Paid Cable Television Channels


Charles Dolan was a cable TV pioneer who received a license to build a cable television system in lower Manhattan. Due to New York City restrictions, cables needed to run underground, vastly increasing the cost of the infrastructure. New Yorkers lacked enthusiasm. By 1971, Dolan only had 400 subscribers.

To increase sales, Dolan eventually decided to create a paid channel available only to cable subscribers. Working with Time-Life, they developed the concept under the codename Home Box Office. Straightaway, focus groups and customer surveys overwhelmingly rejected the idea but Dolan moved forward anyway.


Dolan’s HBO launched Nov. 8, 1972, and carried hockey game unavailable over broadcast TV. It was channel 21 on the tiny Teleservice cable system in Pennsylvania. Subsequently, the film Sometimes a Great Notion was broadcast after the game.

HBO is now known as the home of The Sopranos, Sex in the City, and Game of Thrones but it took a while to find its legs. Earlier, in Feb. 1973, the next HBO special broadcast, a three-hour event called the Pennsylvania Polka Festival.

Dolan’s cable system continued bleeding money. In 1973, seeing a long-term opportunity to own a cable-TV system in Manhattan, Time-Life purchased 20% of Dolan’s struggling company. However, not long after, they fired him. Soon after that, they acquired HBO.

In Sept. 1973, HBO struggled with 8,000 subscribers across 14 cable systems, all in Pennsylvania. By April 1975, there were 100,000 subscribers in Pennsylvania and New York State. The young channel turned profitable.

In Sept. 1975, HBO became the first television network to broadcast to cable providers via satellite. The strategy is common now but, at the time, was an enormous risk. They expanded their footprint and, by 1980, operating in all 50 states.

Custom Content

By the 1990s, there were countless television stations. To differentiate, HBO began to create their own programming rather than relying solely on content available to others. The Larry Sanders Show was popular. In 1998, HBO launched the $68 million From Earth to the Moon miniseries and the comedy Sex in the City. The Sopranos, launched in 1999, cemented the channel’s reputation for movie-quality entertainment delivered on television.

It’s difficult to describe how terrible television was before the influence of HBO. Slate’s Peter Aspden described a season of the broadcast mid-1980’s TV show Dallas as “Borgesian surrealism (that) gave every impression of having been scribed on the back of a spent cocaine packet in a Los Angeles traffic jam.”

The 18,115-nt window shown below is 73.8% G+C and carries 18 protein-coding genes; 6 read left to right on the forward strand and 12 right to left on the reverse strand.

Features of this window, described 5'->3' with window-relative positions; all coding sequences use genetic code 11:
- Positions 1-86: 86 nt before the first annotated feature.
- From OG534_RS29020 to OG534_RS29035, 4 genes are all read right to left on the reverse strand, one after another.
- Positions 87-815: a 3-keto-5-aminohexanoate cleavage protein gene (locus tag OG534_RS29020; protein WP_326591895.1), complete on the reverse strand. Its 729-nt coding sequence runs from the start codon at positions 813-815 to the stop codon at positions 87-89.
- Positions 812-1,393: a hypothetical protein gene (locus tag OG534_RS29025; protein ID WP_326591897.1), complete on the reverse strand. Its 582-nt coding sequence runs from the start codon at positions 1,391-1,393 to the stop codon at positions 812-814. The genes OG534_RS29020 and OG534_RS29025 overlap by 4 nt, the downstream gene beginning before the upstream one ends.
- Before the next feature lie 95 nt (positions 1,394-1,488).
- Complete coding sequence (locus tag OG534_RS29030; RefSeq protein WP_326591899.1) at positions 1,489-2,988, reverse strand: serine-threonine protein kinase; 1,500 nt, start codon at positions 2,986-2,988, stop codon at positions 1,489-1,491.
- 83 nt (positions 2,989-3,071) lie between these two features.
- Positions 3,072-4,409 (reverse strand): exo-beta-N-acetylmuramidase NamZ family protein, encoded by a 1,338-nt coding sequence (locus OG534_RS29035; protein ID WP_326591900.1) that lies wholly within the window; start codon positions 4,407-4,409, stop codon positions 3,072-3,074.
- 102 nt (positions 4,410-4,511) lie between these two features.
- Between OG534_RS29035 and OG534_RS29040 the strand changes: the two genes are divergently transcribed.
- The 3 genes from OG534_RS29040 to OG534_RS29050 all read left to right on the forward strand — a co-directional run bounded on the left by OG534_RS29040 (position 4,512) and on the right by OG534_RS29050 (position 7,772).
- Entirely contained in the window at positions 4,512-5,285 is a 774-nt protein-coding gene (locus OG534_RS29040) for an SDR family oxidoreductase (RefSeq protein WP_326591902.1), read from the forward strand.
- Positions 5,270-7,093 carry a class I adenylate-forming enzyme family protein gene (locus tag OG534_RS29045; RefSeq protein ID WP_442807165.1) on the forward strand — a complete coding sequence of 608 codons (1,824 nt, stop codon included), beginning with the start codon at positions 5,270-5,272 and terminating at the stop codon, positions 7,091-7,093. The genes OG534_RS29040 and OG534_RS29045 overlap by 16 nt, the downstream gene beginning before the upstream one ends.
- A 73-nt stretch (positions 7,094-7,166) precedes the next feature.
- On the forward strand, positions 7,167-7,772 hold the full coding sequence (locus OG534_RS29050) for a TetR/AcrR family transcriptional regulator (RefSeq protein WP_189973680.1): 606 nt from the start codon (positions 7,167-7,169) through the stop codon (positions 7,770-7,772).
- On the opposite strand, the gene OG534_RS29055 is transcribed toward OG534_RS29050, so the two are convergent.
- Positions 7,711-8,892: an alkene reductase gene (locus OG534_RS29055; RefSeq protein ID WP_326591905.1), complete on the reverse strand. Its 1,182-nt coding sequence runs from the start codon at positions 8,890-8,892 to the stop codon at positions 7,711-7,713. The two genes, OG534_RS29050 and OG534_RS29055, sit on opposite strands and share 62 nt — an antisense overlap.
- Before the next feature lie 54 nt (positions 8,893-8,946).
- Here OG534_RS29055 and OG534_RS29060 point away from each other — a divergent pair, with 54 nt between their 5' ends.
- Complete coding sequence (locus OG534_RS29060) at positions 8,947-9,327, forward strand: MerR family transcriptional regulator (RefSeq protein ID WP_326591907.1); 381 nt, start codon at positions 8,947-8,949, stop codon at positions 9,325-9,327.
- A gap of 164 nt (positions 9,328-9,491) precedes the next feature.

Indeed, countless social commentators note we’re in a rebirth of television, with a plethora of high-quality content. As of 2019, Hollywood is fighting against admitting Made-For-TV movies to be eligible for Academy Awards. It’s only a matter of time until old-guard Hollywood will loses that fight. Dolan’s HBO is largely to thank.

Just-In-Time Manufacturing

Just in time manufacturing delivers the parts required to complete a product shortly before they are needed. Accordingly, this vastly reduces inventory cost while typically increasing quality by aligning the manufacturing needs of part suppliers and the final manufacturer.


Toyota engineer Taiichi Ohno needed a better way to manufacture. Specifically, efficiency was low and quality suffered, especially when necessary parts ran out. In due time, he noticed that supermarkets used a visual card to indicate when an item was running low. Therefore, this system signaled to supermarket workers to restock the bin immediately. Without this system, bins might be filled with unneeded food that would spoil or sit empty, forcing customers to make a later trip or go to a different store.

Ohno adapted this system calling it “Kanban,” which means “visual signal” or “card” in Japanese.

Eventually, Ohno brought the system to Toyota’s manufacturing facilities. When parts ran low, workers turned over a car and somebody quickly came to replenish the parts. There were never too many nor too few parts for a workstation on an assembly line.

Kanban has four core properties. First, visualize the workflow. It is necessary to lay out a workflow so an ordinary person can grasp it visually. Second, limit work-in-progress. There must never be too much nor too little work-in-progress. Third, manage flow. It is necessary to align the workflow with the workers and the need for literal or figurative parts. Fourth, make process policies explicit. Clarify the workflow so everybody understands what is required. Fifth, create feedback loops. Ask and observe what works and what doesn’t and adjust accordingly. Finally, improve collaboration. Use small, continuous, incremental evolutionary changes that stick. Do not try to boil the ocean.

Toyota found Kanban vastly increased efficiency and decreased costs and adopted it through the Toyota system.


During the 1950s – 1970s, the quality of Japanese manufacturing rapidly increased while the quality of US manufacturing similarly declined. American executives studied the Japanese and found the core two components of Japan’s secret sauce was the use of Kanban and techniques taught by statistician W. Edwards Deming after the war. Deming tied Kanban’s flow into a statistical system called Total Quality Management TQM, producing higher quality goods (especially cars) at lower prices.